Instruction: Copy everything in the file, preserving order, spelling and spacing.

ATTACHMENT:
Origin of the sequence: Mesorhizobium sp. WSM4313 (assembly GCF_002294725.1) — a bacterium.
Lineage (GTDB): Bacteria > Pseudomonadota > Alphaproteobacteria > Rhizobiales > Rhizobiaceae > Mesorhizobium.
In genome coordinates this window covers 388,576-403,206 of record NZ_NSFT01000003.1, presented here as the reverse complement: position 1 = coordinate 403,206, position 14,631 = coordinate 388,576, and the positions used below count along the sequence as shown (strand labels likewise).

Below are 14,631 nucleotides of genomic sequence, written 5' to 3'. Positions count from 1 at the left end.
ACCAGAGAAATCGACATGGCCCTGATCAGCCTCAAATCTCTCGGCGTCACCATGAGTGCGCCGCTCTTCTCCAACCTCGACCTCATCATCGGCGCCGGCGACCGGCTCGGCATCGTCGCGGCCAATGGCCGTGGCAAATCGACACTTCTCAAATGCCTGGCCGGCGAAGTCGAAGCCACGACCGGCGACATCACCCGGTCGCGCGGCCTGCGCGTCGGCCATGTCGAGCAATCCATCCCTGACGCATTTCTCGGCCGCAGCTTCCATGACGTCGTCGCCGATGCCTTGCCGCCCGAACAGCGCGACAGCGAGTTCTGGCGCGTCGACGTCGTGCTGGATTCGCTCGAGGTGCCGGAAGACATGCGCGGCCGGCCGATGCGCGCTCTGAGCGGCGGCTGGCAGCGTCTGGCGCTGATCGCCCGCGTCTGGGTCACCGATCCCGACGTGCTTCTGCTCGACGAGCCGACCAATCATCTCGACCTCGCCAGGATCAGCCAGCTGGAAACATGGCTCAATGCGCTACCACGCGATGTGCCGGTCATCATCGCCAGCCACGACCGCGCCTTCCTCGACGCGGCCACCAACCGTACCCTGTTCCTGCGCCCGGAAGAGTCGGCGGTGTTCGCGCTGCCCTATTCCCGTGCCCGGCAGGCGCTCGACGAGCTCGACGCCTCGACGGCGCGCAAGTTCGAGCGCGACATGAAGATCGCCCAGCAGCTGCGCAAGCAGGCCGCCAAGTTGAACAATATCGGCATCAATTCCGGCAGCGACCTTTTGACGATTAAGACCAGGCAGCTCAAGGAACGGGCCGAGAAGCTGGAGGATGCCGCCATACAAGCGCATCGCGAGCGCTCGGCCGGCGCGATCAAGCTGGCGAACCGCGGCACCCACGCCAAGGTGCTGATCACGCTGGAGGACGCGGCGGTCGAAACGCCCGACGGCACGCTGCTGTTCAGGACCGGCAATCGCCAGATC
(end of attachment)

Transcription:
Origin of the sequence: Mesorhizobium sp. WSM4313 (assembly GCF_002294725.1) — a bacterium.
Lineage (GTDB): Bacteria > Pseudomonadota > Alphaproteobacteria > Rhizobiales > Rhizobiaceae > Mesorhizobium.
In genome coordinates this window covers 388,576-403,206 of record NZ_NSFT01000003.1, presented here as the reverse complement: position 1 = coordinate 403,206, position 14,631 = coordinate 388,576, and the positions used below count along the sequence as shown (strand labels likewise).

Below are 14,631 nucleotides of genomic sequence, written 5' to 3'. Positions count from 1 at the left end.
ACCAGAGAAATCGACATGGCCCTGATCAGCCTCAAATCTCTCGGCGTCACCATGAGTGCGCCGCTCTTCTCCAACCTCGACCTCATCATCGGCGCCGGCGACCGGCTCGGCATCGTCGCGGCCAATGGCCGTGGCAAATCGACACTTCTCAAATGCCTGGCCGGCGAAGTCGAAGCCACGACCGGCGACATCACCCGGTCGCGCGGCCTGCGCGTCGGCCATGTCGAGCAATCCATCCCTGACGCATTTCTCGGCCGCAGCTTCCATGACGTCGTCGCCGATGCCTTGCCGCCCGAACAGCGCGACAGCGAGTTCTGGCGCGTCGACGTCGTGCTGGATTCGCTCGAGGTGCCGGAAGACATGCGCGGCCGGCCGATGCGCGCTCTGAGCGGCGGCTGGCAGCGTCTGGCGCTGATCGCCCGCGTCTGGGTCACCGATCCCGACGTGCTTCTGCTCGACGAGCCGACCAATCATCTCGACCTCGCCAGGATCAGCCAGCTGGAAACATGGCTCAATGCGCTACCACGCGATGTGCCGGTCATCATCGCCAGCCACGACCGCGCCTTCCTCGACGCGGCCACCAACCGTACCCTGTTCCTGCGCCCGGAAGAGTCGGCGGTGTTCGCGCTGCCCTATTCCCGTGCCCGGCAGGCGCTCGACGAGCTCGACGCCTCGACGGCGCGCAAGTTCGAGCGCGACATGAAGATCGCCCAGCAGCTGCGCAAGCAGGCCGCCAAGTTGAACAATATCGGCATCAATTCCGGCAGCGACCTTTTGACGATTAAGACCAGGCAGCTCAAGGAACGGGCCGAGAAGCTGGAGGATGCCGCCATACAAGCGCATCGCGAGCGCTCGGCCGGCGCGATCAAGCTGGCGAACCGCGGCACCCACGCCAAGGTGCTGATCACGCTGGAGGACGCGGCGGTCGAAACGCCCGACGGCACGCTGCTGTTCAGGACCGGCAATCGCCAGATC